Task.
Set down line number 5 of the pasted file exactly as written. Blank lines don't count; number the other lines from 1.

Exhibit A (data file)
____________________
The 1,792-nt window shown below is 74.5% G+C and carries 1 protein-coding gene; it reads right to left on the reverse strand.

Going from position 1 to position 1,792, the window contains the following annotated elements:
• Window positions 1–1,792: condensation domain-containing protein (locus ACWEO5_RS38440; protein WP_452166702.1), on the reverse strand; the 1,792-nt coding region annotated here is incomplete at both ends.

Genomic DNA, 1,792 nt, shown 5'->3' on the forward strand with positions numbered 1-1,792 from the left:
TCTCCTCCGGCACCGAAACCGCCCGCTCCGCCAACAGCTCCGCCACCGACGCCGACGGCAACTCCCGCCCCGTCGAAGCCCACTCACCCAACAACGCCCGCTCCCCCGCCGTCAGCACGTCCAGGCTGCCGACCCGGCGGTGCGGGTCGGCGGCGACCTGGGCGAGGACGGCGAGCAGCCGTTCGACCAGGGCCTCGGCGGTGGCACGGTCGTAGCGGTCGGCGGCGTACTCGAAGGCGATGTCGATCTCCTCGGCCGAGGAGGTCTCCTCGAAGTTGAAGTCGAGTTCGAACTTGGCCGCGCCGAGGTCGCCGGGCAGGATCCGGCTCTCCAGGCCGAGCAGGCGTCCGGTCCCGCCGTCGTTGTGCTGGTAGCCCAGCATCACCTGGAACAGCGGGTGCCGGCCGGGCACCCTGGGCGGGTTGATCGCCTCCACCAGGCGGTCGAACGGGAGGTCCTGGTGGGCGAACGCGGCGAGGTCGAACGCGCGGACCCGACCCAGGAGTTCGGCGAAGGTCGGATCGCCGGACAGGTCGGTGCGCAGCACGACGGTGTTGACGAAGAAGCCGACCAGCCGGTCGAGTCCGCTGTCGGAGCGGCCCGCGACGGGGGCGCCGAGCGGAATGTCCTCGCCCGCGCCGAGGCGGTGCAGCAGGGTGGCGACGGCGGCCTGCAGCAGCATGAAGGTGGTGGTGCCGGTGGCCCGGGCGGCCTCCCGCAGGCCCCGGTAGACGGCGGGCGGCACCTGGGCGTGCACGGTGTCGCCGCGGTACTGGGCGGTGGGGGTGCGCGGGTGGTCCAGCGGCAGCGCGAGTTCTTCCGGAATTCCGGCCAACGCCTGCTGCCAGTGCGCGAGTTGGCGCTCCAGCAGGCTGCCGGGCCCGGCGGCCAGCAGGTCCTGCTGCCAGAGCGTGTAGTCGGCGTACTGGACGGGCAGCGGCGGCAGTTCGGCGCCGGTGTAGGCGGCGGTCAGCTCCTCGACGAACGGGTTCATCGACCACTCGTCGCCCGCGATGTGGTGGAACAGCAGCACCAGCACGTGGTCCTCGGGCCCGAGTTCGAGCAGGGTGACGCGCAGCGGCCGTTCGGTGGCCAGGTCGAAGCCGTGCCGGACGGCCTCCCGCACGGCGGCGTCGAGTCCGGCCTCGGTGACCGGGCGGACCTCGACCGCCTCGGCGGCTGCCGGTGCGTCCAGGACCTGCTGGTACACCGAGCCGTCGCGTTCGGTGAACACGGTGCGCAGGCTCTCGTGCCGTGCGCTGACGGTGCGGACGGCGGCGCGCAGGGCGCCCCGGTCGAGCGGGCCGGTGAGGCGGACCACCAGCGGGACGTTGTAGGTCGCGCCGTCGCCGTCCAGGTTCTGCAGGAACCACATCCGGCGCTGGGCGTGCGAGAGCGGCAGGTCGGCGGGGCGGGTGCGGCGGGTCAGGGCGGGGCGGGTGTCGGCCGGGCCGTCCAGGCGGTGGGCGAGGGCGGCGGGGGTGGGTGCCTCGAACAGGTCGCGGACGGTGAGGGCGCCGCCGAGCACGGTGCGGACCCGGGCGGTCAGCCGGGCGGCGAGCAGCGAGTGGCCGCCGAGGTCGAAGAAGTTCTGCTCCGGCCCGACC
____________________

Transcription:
TCTCCTCCGGCACCGAAACCGCCCGCTCCGCCAACAGCTCCGCCACCGACGCCGACGGCAACTCCCGCCCCGTCGAAGCCCACTCACCCAACAACGCCCGCTCCCCCGCCGTCAGCACGTCCAGGCTGCCGACCCGGCGGTGCGGGTCGGCGGCGACCTGGGCGAGGACGGCGAGCAGCCGTTCGACCAGGGCCTCGGCGGTGGCACGGTCGTAGCGGTCGGCGGCGTACTCGAAGGCGATGTCGATCTCCTCGGCCGAGGAGGTCTCCTCGAAGTTGAAGTCGAGTTCGAACTTGGCCGCGCCGAGGTCGCCGGGCAGGATCCGGCTCTCCAGGCCGAGCAGGCGTCCGGTCCCGCCGTCGTTGTGCTGGTAGCCCAGCATCACCTGGAACAGCGGGTGCCGGCCGGGCACCCTGGGCGGGTTGATCGCCTCCACCAGGCGGTCGAACGGGAGGTCCTGGTGGGCGAACGCGGCGAGGTCGAACGCGCGGACCCGACCCAGGAGTTCGGCGAAGGTCGGATCGCCGGACAGGTCGGTGCGCAGCACGACGGTGTTGACGAAGAAGCCGACCAGCCGGTCGAGTCCGCTGTCGGAGCGGCCCGCGACGGGGGCGCCGAGCGGAATGTCCTCGCCCGCGCCGAGGCGGTGCAGCAGGGTGGCGACGGCGGCCTGCAGCAGCATGAAGGTGGTGGTGCCGGTGGCCCGGGCGGCCTCCCGCAGGCCCCGGTAGACGGCGGGCGGCACCTGGGCGTGCACGGTGTCGCCGCGGTACTGGGCGGTGGGGGTGCGCGGGTGGTCCAGCGGCAGCGCGAGTTCTTCCGGAATTCCGGCCAACGCCTGCTGCCAGTGCGCGAGTTGGCGCTCCAGCAGGCTGCCGGGCCCGGCGGCCAGCAGGTCCTGCTGCCAGAGCGTGTAGTCGGCGTACTGGACGGGCAGCGGCGGCAGTTCGGCGCCGGTGTAGGCGGCGGTCAGCTCCTCGACGAACGGGTTCATCGACCACTCGTCGCCCGCGATGTGGTGGAACAGCAGCACCAGCACGTGGTCCTCGGGCCCGAGTTCGAGCAGGGTGACGCGCAGCGGCCGTTCGGTGGCCAGGTCGAAGCCGTGCCGGACGGCCTCCCGCACGGCGGCGTCGAGTCCGGCCTCGGTGACCGGGCGGACCTCGACCGCCTCGGCGGCTGCCGGTGCGTCCAGGACCTGCTGGTACACCGAGCCGTCGCGTTCGGTGAACACGGTGCGCAGGCTCTCGTGCCGTGCGCTGACGGTGCGGACGGCGGCGCGCAGGGCGCCCCGGTCGAGCGGGCCGGTGAGGCGGACCACCAGCGGGACGTTGTAGGTCGCGCCGTCGCCGTCCAGGTTCTGCAGGAACCACATCCGGCGCTGGGCGTGCGAGAGCGGCAGGTCGGCGGGGCGGGTGCGGCGGGTCAGGGCGGGGCGGGTGTCGGCCGGGCCGTCCAGGCGGTGGGCGAGGGCGGCGGGGGTGGGTGCCTCGAACAGGTCGCGGACGGTGAGGGCGCCGCCGAGCACGGTGCGGACCCGGGCGGTCAGCCGGGCGGCGAGCAGCGAGTGGCCGCCGAGGTCGAAGAAGTTCTGCTCCGGCCCGACC